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I have a tendency to say things like:

It was nice with cake.

Usually it's in the form of:

It was adjective with noun.

whereas my wife is always correcting me to:

It was nice to have cake.

I agree that the latter is correct, but I was wondering whether the use of “with” is horrible grammar.

  • You've probably taken the use of with meaning having, in possession of and extended it. Modern English speakers tend to say there was a man with a shovel instead of there was a man having a shovel; my guess is that you are unwittingly extending this usage. – Anonym Oct 2 '14 at 13:33
  • I don't understand your wife's correction. Maybe she means you should say "It was nice to have it with cake". That would mean the same as "It was nice with cake", but it's slightly more explicit. I'm assuming that "it" refers to some other food or to a meal. I'm not sure that's right. – Greg Lee Mar 1 '15 at 16:06
  • "It was nice with cake" is a very unclear formulation. – rogermue May 31 '15 at 4:23
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  1. It was nice with cake.

  2. It was nice to have cake.

In the first sentence, the it is referring to something, probably food, like icecream or some strawberries. You are saying that one food tastes good when eaten with another.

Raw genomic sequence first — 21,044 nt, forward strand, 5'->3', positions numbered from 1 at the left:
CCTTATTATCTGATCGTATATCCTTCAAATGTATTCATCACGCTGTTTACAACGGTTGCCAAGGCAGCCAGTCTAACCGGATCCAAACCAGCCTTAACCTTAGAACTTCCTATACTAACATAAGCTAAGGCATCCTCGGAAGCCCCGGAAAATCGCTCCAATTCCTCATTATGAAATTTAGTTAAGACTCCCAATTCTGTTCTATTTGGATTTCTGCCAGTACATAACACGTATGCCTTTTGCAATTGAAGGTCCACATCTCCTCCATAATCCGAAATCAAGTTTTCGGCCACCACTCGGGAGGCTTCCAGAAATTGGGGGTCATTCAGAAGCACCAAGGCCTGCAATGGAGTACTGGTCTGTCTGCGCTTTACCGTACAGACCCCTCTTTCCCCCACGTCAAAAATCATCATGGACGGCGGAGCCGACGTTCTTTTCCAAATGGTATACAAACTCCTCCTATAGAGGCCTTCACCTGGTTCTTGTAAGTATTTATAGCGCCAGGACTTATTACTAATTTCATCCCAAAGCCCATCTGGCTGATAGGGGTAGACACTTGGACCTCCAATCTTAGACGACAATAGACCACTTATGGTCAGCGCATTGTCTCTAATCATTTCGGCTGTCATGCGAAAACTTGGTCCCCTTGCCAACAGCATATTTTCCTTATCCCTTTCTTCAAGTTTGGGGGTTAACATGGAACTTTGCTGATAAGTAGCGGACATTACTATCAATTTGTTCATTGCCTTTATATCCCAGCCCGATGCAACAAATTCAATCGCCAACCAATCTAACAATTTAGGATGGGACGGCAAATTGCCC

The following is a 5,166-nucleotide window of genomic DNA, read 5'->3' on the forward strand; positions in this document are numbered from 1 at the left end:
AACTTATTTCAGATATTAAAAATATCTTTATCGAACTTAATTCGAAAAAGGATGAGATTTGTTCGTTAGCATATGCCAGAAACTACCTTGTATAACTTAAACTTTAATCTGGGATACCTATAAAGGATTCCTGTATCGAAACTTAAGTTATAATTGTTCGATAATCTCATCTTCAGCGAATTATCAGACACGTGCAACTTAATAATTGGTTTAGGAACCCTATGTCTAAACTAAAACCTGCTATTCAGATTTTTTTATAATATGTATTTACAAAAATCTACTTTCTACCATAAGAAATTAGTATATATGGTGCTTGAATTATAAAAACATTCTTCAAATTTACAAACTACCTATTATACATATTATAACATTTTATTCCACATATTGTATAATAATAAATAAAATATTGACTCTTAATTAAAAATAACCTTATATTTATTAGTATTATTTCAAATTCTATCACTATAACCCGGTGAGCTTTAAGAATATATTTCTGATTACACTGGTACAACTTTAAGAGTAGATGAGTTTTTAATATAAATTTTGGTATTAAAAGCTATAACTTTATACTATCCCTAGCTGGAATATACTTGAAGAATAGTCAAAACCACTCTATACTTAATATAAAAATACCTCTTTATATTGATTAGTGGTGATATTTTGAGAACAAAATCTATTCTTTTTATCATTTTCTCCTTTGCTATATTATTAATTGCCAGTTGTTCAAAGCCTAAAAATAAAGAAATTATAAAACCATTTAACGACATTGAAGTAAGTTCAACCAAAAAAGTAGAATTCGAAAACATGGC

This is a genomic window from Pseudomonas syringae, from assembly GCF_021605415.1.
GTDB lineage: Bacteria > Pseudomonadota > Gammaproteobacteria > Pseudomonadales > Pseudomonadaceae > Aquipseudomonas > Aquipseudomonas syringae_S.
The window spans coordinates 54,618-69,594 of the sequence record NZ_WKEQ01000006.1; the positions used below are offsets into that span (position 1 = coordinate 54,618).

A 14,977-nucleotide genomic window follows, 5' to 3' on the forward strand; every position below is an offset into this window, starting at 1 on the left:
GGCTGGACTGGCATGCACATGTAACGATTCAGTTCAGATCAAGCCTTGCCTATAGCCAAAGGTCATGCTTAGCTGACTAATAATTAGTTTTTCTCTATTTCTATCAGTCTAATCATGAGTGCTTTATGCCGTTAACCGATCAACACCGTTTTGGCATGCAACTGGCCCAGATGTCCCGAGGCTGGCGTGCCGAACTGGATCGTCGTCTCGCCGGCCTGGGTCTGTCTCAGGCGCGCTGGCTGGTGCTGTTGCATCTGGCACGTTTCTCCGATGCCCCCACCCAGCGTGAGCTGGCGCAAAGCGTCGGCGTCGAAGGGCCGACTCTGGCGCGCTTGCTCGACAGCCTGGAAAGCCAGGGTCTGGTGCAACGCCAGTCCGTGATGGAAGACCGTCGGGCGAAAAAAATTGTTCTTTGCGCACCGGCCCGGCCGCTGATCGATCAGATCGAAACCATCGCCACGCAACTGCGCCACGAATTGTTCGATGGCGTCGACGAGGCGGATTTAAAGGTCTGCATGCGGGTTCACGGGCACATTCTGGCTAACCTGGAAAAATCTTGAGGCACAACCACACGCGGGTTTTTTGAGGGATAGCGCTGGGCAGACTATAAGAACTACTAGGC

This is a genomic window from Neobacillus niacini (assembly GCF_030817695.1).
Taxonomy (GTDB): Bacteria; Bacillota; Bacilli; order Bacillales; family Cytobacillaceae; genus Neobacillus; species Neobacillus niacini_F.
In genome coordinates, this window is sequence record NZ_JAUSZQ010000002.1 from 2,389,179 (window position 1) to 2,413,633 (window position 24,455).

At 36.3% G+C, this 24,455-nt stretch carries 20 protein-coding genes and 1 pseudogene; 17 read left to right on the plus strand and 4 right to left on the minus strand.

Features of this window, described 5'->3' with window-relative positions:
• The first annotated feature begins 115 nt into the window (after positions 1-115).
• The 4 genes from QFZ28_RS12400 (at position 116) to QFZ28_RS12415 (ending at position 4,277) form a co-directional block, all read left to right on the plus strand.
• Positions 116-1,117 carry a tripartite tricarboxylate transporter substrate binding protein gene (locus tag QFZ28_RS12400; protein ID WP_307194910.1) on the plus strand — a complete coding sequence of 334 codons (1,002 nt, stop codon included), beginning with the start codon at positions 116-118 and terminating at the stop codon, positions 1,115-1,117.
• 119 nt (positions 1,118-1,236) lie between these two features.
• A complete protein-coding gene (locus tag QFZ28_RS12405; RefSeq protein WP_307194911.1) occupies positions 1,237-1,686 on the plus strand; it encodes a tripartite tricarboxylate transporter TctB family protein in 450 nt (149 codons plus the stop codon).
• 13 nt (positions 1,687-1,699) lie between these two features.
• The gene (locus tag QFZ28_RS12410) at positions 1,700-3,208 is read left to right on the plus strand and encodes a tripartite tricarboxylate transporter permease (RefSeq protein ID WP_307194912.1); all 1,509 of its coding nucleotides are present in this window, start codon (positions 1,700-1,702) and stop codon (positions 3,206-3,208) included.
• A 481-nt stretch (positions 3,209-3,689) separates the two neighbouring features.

In the second sentence, the it doesn't refer to anything. It's like the it in "it's raining". It means that you enjoyed eating cake not long before.

You can't swap around those meanings. So if you say the first but mean the second then that is nonstandard English.

  • For example, this morning I said: "It was nice with a cuddle." It should have been: "It was nice to have a cuddle."? – Invoke Oct 2 '14 at 12:33
  • @Invoke I've never heard the former used before, and I don't think it's correct. The only way it works with cake is if you're referring to some other dish you literally had "with cake." – PlasmaStarfish Dec 27 '15 at 4:04

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